This film was previously reviewed in March 2021 as part of our Berlinale coverage.

Cuneiform expert Alma works at Berlin’s prestigious Pergamon Museum, but like most academics she needs that last bit of funding. The fastest way to secure this is participation in an experiment with a robotic humanoid companion named Tom, to test if his artificial intelligence will morph into her ideal life partner. Tom is uncannily cheerful on the car ride from the factory, saying that soon every small remark, joke, and compliment of his will be “a bullseye” for Alma. He has even adapted her preferred “English” foreign accent!

Despite the unbelievability of Tom’s wired head remaining attached after he reorganises Alma’s entire house and research notes, I’m Your Man (Ich bin dein Mensch) proves an all-too-human look at desire, longing, connection, and the inherent satisfaction in completion’s impossibility. While the first two acts of the film revel in humorous misunderstandings as Tom learns to be human, the third act’s intense focus on his flesh-and-blood character’s self-discoveries elevates the film from the silly to the sublime. Perhaps fulfilment and happiness are journeys – and the robots we meet along the way questions rather than answers.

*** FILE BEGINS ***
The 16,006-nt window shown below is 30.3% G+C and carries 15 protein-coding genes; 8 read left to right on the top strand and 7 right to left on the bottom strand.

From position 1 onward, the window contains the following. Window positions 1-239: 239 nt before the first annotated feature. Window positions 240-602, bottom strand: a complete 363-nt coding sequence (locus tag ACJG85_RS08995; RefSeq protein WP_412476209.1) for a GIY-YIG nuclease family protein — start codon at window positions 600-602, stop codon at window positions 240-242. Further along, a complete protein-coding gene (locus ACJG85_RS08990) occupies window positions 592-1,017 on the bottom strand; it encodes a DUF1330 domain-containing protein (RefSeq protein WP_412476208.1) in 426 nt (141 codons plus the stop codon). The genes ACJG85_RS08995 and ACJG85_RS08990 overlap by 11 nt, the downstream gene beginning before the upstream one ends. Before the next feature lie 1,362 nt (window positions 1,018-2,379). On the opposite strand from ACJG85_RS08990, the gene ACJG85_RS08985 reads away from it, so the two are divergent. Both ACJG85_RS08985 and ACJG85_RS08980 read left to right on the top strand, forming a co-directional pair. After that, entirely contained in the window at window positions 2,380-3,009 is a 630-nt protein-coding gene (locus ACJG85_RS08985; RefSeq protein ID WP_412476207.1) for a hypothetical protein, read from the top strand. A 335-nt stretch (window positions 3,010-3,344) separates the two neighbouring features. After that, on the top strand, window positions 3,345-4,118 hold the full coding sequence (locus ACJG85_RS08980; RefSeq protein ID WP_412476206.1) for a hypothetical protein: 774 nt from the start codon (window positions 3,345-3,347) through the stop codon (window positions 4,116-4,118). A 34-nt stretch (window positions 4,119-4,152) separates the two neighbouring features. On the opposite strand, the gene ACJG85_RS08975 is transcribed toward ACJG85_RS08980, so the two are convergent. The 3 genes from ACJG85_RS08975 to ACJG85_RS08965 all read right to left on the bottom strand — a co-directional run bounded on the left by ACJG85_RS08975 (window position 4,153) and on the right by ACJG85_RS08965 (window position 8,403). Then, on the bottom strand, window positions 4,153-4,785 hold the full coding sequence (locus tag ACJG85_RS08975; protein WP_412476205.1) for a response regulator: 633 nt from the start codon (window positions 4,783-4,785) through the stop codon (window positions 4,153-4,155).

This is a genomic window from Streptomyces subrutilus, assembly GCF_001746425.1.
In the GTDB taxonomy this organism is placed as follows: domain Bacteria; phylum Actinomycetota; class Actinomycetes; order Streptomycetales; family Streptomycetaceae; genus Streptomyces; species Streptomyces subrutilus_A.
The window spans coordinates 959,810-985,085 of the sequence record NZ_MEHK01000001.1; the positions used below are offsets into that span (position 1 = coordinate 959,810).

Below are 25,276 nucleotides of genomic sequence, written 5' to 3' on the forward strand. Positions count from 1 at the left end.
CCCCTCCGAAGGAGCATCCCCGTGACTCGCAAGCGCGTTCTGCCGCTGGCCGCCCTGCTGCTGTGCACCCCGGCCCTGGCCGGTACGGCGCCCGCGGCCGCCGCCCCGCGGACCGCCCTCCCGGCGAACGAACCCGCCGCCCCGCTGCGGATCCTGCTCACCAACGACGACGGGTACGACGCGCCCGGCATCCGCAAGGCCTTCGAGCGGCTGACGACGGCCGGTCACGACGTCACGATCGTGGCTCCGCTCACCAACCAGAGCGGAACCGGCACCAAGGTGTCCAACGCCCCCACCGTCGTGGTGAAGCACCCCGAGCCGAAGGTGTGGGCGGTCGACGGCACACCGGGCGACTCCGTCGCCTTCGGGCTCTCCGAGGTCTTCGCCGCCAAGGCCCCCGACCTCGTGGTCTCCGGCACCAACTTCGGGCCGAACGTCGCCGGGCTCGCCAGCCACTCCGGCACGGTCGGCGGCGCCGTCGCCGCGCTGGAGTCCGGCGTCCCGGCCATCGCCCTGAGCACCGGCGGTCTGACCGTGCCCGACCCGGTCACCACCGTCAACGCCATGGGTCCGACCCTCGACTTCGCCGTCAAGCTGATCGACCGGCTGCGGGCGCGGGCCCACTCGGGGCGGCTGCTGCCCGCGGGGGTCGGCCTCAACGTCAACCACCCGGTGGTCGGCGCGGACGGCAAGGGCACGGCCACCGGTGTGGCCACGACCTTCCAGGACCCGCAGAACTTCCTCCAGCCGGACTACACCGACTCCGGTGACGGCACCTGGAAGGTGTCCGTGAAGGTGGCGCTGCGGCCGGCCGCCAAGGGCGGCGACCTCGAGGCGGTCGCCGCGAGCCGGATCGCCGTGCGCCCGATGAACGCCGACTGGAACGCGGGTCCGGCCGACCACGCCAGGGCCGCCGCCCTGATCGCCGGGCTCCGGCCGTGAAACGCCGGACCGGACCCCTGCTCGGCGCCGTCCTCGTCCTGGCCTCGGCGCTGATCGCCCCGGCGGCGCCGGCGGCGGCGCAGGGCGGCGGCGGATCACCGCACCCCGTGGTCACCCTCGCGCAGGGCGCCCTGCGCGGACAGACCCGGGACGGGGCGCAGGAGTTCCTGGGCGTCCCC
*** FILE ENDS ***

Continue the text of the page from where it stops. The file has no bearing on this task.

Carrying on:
With the help of Schomburg and Schrader’s well-balanced script, Maren Eggert does not play Alma’s whole hand up front, letting the audience into her personal and professional struggles naturally. This builds the foundation for genuine surprise and poignancy as the experiment progresses differently than she expects. Dan Stevens puts his naturally intense gaze and studied mannerisms to good use, underpinning both with a pre-programmed self-awareness.

“They make us happy. And what could be wrong with being happy?” Alma poses in her notes at the end. I’m Your Man operates on a similar principle, celebrating human connections even if the humanity of one party is questionable. In a time of worldwide loneliness, it is a joyous, soothing journey.



CAST: Maren Eggert, Dan Stevens, Sandra Hüller, Hans Löw, Wolfgang Hübsch, Annika Meier, Falilou Seck, Jürgen Tarrach, Henriette Richter-Röhl, Monika Oschek

DIRECTOR: Maria Schrader

WRITERS: Jan Schomburg, Maria Schrader, Emma Braslavsky (short story)

SYNOPSIS: An ancient languages scholar takes on a robotic companion to test if robots can ever fill the need for human connection.